Nigeria's Arik Air (W3, Lagos), currently in receivership, has announced the resumption of normal flight operations after resolving what it called an “impasse” with the National Union of Air Transport Employees (NUATE) claiming that “the incessant union unrest has finally been put behind us”.

The airline in a statement said normal schedules had resumed after striking NUATE members on December 3 and 4 had disrupted the airline's flights and operations, preventing passengers' processing at the domestic terminals of Lagos. The employees responded to the airline's sacking of 300 employees last week because of the impact of COVID-19.

The News Agency of Nigeria (NAN) reported that placard-carrying members of NUATE and the Air Transport Senior Staff Services Association of Nigeria (ATSSSAN) had also blocked the entrance of the airline’s head office in Lagos. The unions alleged that several staff members had been furloughed for too long and that pensions were being owed.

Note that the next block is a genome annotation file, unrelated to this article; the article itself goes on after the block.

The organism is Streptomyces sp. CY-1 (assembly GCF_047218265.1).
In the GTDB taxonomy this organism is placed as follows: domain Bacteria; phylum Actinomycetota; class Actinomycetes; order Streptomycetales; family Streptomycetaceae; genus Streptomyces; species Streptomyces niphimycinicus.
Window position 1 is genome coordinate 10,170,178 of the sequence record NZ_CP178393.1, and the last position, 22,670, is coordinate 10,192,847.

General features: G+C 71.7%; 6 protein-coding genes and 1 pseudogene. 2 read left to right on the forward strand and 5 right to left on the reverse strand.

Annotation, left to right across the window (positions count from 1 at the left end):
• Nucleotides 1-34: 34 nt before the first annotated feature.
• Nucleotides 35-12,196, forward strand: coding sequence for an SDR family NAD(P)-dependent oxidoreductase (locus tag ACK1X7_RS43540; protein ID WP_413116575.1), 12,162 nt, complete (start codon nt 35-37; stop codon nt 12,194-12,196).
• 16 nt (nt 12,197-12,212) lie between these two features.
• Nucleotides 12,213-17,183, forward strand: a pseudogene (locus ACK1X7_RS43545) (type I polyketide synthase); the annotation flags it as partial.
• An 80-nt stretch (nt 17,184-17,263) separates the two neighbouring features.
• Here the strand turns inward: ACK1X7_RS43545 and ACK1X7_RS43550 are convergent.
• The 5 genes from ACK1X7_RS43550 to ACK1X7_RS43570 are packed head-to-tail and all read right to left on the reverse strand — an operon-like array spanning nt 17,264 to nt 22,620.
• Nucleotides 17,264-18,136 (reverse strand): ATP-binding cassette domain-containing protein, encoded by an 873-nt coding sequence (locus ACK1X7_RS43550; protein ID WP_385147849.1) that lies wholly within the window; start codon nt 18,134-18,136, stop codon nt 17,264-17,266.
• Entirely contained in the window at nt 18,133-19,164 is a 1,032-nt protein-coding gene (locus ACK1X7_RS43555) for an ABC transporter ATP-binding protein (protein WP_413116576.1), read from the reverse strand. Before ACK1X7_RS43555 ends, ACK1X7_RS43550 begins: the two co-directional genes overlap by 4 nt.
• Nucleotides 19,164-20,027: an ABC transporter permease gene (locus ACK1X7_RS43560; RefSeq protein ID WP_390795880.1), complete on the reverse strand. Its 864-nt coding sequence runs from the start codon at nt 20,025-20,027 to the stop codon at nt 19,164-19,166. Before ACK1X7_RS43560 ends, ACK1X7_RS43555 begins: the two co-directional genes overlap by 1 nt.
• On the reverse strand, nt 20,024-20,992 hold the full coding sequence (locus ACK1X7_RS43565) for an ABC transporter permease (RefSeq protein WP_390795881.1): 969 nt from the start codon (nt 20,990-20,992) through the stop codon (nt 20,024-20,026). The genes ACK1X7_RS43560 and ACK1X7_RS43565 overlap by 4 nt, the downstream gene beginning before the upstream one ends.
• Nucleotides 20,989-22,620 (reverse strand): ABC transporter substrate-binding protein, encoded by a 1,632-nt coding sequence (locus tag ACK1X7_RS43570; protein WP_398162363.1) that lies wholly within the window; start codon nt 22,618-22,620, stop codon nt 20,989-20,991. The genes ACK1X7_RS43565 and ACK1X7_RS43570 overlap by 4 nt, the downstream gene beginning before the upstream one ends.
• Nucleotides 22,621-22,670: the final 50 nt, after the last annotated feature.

NUATE General-Secretary Aba Ocheme confirmed to Punch newspaper that the strike had been suspended pending negotiations with Arik Air management this week. He said the union intended to achieve a fair deal for the retrenched employees.

ATSSSAN Chairman Innocent Atasie told NAN the unions had sought intervention from the Ministry of Aviation, the Nigerian Civil Aviation Authority, and the Ministry of Labour.

Owing to major financial stress, Arik Air in 2017 was taken over by the Asset Management Corporation of Nigeria (AMCON), which has been working to stabilise the airline and its operations. It is now managed by aviation expert Roy Ukpebo Ilegbodu, under the receivership of senior advocate, Oluseye Opasanya.

Meanwhile, a group of Nigerian investors with stakes in Arik Air on December 9 appealed to President Muhammadu Buhari to return the airline to its former owners, claiming the take-over by AMCON had been illegal and ill-advised, reported The Sun newspaper.

Addressing a media briefing in Abuja, spokesperson Abdul-Rauf Tijani claimed the retrenchment of 300 employees was attributable to a continued lack of investments in the carrier since AMCON took it over.